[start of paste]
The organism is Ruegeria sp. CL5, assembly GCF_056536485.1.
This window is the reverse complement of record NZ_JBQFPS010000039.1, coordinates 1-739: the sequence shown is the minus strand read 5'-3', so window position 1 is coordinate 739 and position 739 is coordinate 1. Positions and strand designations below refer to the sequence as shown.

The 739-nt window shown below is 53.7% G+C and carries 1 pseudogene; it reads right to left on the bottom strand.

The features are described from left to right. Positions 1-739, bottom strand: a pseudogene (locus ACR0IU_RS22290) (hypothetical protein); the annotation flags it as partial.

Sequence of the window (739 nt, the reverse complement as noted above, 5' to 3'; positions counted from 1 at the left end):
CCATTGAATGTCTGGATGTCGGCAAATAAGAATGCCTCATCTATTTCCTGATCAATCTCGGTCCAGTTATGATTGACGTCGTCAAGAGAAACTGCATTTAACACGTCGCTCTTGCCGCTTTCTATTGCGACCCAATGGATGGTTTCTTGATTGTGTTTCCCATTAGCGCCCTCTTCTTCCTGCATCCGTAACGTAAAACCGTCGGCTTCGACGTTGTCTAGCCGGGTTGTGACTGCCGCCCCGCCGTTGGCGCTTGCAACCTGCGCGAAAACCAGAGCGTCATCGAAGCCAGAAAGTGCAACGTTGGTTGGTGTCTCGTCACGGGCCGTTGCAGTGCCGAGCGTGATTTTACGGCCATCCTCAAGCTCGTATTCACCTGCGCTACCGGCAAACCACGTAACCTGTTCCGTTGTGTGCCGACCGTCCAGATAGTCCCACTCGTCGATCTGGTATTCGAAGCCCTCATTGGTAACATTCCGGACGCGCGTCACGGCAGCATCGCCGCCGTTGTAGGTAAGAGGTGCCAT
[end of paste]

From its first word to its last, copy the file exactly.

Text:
The organism is Ruegeria sp. CL5, assembly GCF_056536485.1.
This window is the reverse complement of record NZ_JBQFPS010000039.1, coordinates 1-739: the sequence shown is the minus strand read 5'-3', so window position 1 is coordinate 739 and position 739 is coordinate 1. Positions and strand designations below refer to the sequence as shown.

The 739-nt window shown below is 53.7% G+C and carries 1 pseudogene; it reads right to left on the bottom strand.

The features are described from left to right. Positions 1-739, bottom strand: a pseudogene (locus ACR0IU_RS22290) (hypothetical protein); the annotation flags it as partial.

Sequence of the window (739 nt, the reverse complement as noted above, 5' to 3'; positions counted from 1 at the left end):
CCATTGAATGTCTGGATGTCGGCAAATAAGAATGCCTCATCTATTTCCTGATCAATCTCGGTCCAGTTATGATTGACGTCGTCAAGAGAAACTGCATTTAACACGTCGCTCTTGCCGCTTTCTATTGCGACCCAATGGATGGTTTCTTGATTGTGTTTCCCATTAGCGCCCTCTTCTTCCTGCATCCGTAACGTAAAACCGTCGGCTTCGACGTTGTCTAGCCGGGTTGTGACTGCCGCCCCGCCGTTGGCGCTTGCAACCTGCGCGAAAACCAGAGCGTCATCGAAGCCAGAAAGTGCAACGTTGGTTGGTGTCTCGTCACGGGCCGTTGCAGTGCCGAGCGTGATTTTACGGCCATCCTCAAGCTCGTATTCACCTGCGCTACCGGCAAACCACGTAACCTGTTCCGTTGTGTGCCGACCGTCCAGATAGTCCCACTCGTCGATCTGGTATTCGAAGCCCTCATTGGTAACATTCCGGACGCGCGTCACGGCAGCATCGCCGCCGTTGTAGGTAAGAGGTGCCAT